Adam Cohen, the New York Times "Editorial Observer," editorially observes that a collection of the Thin Man series has been at or near the top of Amazon.com's DVD best sellers. Cohen suggests that they are popular for the same reason now as they were in the 1930s -- escapism. "We are not in a Great Depression. But with the economy feeling precarious, the war in Iraq going badly and the headlines filled with London subway bombers and North Korean nuclear weapons, it is comforting for many people to imagine that a rich person might want to take care of them - or that they are rich themselves, with little more to worry about than how to get over a martini-induced hangover."
That might be the reason. The economic indicators are reasonably good, but I see too many check cashing businesses, rent-to-own stores, signs offering to buy homes quickly and places where you can borrow money on your car title; to believe that the economy is genuinely healthy.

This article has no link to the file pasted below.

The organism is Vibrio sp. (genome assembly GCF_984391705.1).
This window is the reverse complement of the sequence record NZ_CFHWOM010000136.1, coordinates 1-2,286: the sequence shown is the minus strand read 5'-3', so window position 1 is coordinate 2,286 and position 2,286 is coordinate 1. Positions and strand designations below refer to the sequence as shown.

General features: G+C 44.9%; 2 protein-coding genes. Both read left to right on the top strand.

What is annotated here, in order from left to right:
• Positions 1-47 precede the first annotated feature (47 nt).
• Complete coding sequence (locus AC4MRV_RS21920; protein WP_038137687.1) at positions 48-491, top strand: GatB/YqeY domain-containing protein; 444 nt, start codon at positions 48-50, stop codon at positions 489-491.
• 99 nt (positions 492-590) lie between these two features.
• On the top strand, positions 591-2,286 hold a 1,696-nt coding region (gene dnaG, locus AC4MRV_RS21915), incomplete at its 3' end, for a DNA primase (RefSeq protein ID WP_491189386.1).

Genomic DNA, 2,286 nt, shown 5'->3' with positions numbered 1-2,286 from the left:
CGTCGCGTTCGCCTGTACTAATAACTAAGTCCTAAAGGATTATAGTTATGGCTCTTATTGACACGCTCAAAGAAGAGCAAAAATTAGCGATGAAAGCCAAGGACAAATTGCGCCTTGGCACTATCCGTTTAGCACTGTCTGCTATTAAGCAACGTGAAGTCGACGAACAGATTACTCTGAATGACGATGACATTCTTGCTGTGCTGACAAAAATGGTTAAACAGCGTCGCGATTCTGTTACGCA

While building his case, Cohen skips over another potential reason. "Leaving the world's grittiness behind to wallow in a life of luxury is a fantasy that is particularly prevalent right now. On a new television show on VH1, 'Kept,' young men are competing to be the kept man of a wealthy woman. On another, NBC's 'I Want to Be a Hilton,' young people are vying to be part of a family of rich celebrities." So much of what passes for entertainment is awful and insulting to the intelligence of anyone remotely sentient. There is obviously a large market for watching ordinary people make fools of themselves for a bit of wealth and fame. Even already rich people such as Paris Hilton and Donald Trump are eager to debase themselves in public for a sort of third-rate, famous-for-being-famous sort of celebrity.
Fortunately, we have so many options these days. It is a healthy sign that at least a few, after turning on the TV and seeing Paris and Donald, decide to replace them with Nick and Nora Charles.